The Ripple Effect of Regeneration

Permaculture principles in business, lifestyle and community

By: Brenlee Brothers
 

f1477a5c-1f8f-6e10-9583-ef697f9f0f64.jpegHatchet & Seed owners Solara Goldwynn and Tayler Krawczyk. Hatchet & Seed photo

As Spring approaches, it’s a time for preparing garden beds with compost, starting seeds and patiently waiting for the soil to warm. The folks at Hatchet and Seed are busy translating their winter design consultations into reality for their clients. Raised beds, custom greenhouses, drip irrigation, multi-species orchard establishment and rain garden installations are some of the projects lined up this spring.

Co-owner Tayler Krawczyk’s passion for edible landscaping began as a curiosity about the principles, ethics and lifestyle habits of the ‘permaculture movement’. During his twenties, he spent half a decade working in forestry and acquired a BA in International Development Studies at the University of Saskatchewan. “I was left with many critical questions about how we might practically address some of the structural problems facing our societies and ecosystems. Wealth inequality, food systems vulnerability, ecosystem stress and climate change - how are they related?” he wondered.

Those questions led him to the field of permaculture design, which asks: what does regenerative human habitat on earth look like? “How can we fulfill our human needs for shelter, food, water, energy and community while not degrading the planet we depend on for future generations? Better yet, how do we regenerate the planet so there are more forests, cleaner water, and healthier soils for our descendants?” he asks. “We feel strongly that it is our job to heal the earth, not for its own sake, but for our descendants. The earth can repair itself or at least find a new equilibrium over millennia, but if we care about the future of our descendants and other animals on this planet, we need to change our consumption patterns.”

From this curiosity, Krawczyk completed a Permaculture Design Certificate (PDC), followed by Gaia College’s ‘Organic Master Gardener’ and ‘Ecological Landscape Design’ Certificates. These programs helped solidify an understanding of the best practices for organic landcare, Tayler said. “It also helped to systematize our design process in a way that puts earth care front and center. I would highly recommend the program to any budding landscape designers.”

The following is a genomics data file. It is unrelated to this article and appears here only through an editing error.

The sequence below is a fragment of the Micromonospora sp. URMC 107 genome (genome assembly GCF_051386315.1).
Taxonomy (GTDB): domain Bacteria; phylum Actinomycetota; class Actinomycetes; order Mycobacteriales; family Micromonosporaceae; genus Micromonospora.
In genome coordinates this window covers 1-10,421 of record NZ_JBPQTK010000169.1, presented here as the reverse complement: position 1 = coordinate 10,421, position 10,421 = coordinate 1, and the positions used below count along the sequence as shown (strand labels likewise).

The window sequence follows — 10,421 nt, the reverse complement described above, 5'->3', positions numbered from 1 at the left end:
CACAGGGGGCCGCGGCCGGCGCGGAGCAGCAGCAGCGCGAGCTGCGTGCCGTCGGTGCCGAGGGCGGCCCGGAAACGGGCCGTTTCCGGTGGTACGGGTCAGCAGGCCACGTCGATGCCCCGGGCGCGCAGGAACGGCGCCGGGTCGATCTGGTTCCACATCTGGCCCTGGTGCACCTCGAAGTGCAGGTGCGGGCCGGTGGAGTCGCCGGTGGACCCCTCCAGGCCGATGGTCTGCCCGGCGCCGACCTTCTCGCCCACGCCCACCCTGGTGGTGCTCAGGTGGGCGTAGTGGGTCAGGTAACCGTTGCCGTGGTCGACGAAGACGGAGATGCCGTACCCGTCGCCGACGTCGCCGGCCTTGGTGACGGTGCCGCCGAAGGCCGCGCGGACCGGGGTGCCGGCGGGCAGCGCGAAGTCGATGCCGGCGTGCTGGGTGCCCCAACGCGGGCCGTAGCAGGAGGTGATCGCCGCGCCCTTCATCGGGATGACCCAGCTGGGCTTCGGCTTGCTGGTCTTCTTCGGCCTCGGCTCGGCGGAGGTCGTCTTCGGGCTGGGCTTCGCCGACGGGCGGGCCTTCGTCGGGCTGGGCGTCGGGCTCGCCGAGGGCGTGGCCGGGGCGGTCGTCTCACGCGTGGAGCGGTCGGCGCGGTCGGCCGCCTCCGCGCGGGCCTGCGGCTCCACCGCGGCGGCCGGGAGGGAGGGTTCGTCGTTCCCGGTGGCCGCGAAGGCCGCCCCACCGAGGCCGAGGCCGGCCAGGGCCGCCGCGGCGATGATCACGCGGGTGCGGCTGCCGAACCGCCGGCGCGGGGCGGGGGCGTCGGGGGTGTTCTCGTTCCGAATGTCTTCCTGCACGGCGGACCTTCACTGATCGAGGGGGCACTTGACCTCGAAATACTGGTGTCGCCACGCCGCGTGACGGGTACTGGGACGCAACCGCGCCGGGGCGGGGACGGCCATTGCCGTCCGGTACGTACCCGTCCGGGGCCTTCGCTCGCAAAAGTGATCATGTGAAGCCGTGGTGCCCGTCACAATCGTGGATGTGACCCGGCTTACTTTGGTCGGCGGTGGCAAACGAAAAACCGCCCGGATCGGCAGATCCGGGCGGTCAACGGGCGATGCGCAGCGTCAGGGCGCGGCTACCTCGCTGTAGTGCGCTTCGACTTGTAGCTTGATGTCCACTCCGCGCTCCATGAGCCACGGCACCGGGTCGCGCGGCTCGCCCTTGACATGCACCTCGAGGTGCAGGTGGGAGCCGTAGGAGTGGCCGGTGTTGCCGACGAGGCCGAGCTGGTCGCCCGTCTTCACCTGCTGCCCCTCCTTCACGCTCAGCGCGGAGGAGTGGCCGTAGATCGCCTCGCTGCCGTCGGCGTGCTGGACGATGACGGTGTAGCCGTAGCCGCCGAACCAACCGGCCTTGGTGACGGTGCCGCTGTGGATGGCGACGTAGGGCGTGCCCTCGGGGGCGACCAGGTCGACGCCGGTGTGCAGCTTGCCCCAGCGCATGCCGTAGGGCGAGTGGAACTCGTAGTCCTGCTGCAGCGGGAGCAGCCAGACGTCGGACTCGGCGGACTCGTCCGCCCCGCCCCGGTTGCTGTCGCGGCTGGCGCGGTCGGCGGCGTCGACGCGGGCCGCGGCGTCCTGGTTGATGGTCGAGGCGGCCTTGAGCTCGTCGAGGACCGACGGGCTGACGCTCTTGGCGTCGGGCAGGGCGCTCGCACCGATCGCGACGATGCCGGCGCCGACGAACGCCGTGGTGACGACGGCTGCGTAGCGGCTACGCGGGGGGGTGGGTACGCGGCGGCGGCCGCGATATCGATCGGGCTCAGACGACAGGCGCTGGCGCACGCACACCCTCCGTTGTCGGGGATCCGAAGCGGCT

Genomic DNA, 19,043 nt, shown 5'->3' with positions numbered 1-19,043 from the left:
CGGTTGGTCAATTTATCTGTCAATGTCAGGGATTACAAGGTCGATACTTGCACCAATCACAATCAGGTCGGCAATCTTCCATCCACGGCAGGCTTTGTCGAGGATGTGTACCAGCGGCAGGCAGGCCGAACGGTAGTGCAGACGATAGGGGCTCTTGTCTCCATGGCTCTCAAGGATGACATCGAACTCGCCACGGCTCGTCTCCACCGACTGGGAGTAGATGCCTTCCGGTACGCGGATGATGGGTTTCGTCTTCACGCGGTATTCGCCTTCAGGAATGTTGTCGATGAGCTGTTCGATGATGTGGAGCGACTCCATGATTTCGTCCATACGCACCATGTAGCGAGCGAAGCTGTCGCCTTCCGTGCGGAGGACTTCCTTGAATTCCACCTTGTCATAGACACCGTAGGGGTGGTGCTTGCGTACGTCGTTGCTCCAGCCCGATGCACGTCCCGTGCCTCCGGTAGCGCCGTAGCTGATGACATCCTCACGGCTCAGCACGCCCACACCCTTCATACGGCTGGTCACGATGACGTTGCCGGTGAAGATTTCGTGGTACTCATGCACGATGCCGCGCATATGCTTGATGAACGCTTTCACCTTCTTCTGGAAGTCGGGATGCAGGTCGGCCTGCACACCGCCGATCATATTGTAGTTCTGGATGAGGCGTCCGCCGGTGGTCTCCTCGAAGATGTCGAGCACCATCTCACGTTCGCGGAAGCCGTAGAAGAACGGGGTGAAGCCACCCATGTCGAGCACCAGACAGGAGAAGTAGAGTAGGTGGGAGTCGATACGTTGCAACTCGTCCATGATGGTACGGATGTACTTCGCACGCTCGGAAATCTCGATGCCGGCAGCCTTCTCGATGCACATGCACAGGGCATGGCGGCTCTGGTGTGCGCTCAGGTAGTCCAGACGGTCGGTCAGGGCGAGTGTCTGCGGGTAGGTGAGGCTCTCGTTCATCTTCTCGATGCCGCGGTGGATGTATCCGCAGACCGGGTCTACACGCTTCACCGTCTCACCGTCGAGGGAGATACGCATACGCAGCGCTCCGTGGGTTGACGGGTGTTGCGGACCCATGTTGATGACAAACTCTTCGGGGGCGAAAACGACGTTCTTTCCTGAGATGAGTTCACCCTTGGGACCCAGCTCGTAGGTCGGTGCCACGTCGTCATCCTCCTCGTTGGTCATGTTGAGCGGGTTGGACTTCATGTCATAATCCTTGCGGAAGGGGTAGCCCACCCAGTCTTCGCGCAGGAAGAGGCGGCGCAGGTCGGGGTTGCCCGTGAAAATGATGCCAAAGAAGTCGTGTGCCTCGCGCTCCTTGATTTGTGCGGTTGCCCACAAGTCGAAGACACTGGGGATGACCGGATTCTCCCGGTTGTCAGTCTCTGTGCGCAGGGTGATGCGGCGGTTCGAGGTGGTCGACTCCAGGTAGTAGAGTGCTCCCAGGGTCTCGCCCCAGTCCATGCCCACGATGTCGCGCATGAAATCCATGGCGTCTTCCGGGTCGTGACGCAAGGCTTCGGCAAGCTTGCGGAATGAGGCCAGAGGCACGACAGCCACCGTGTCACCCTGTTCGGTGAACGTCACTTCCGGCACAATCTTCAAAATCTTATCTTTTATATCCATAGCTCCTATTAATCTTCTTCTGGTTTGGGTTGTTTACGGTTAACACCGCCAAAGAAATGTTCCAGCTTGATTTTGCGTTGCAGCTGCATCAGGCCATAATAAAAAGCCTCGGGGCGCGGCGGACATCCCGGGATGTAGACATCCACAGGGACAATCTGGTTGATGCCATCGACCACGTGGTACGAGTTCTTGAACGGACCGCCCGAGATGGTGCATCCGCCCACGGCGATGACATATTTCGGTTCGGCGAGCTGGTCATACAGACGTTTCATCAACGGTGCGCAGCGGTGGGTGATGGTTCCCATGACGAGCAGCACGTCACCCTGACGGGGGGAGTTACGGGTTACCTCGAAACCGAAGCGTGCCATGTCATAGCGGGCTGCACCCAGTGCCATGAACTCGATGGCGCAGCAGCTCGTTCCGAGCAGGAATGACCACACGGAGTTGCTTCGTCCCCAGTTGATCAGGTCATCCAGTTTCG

For the past decade, Krawczyk and his wife (and business partner) Solara Goldwynn, have worked with hundreds of clients through their ‘foodscaping’ business Hatchet & Seed on Southern Vancouver Island, ultimately transforming underused landscapes into abundant, beautiful, food-producing landscapes. “My wife is amazing,” Krawczyk said. “She’s recently begun a one-year contract with Royal Roads University as a project manager to kickstart the revival of the walled kitchen garden… and she’s also completing a Master’s Degree in Environmental Education and Communication at Royal Roads.”

Through watching some of their youtube videos, one can get a taste of Solara’s sweetness and her extensive knowledge in permaculture design and food growing that comes with a decade of experience under her belt. Their youtube channel is an incredible aspect of their online presence, with resources available to clients and the general public about fermenting, ergonomics and raised beds, composting, fruit tree pruning and the list goes on.

With projects that range from backyard food gardens and orchards, to City Parks, to schools, businesses, farms, and everything in between, the unique and complementary skill sets of their staff get the field work done, while Krawczyk and Goldwynn focus on design consulting and project management.

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Close up of a raised garden bed. Hatchet & Seed photo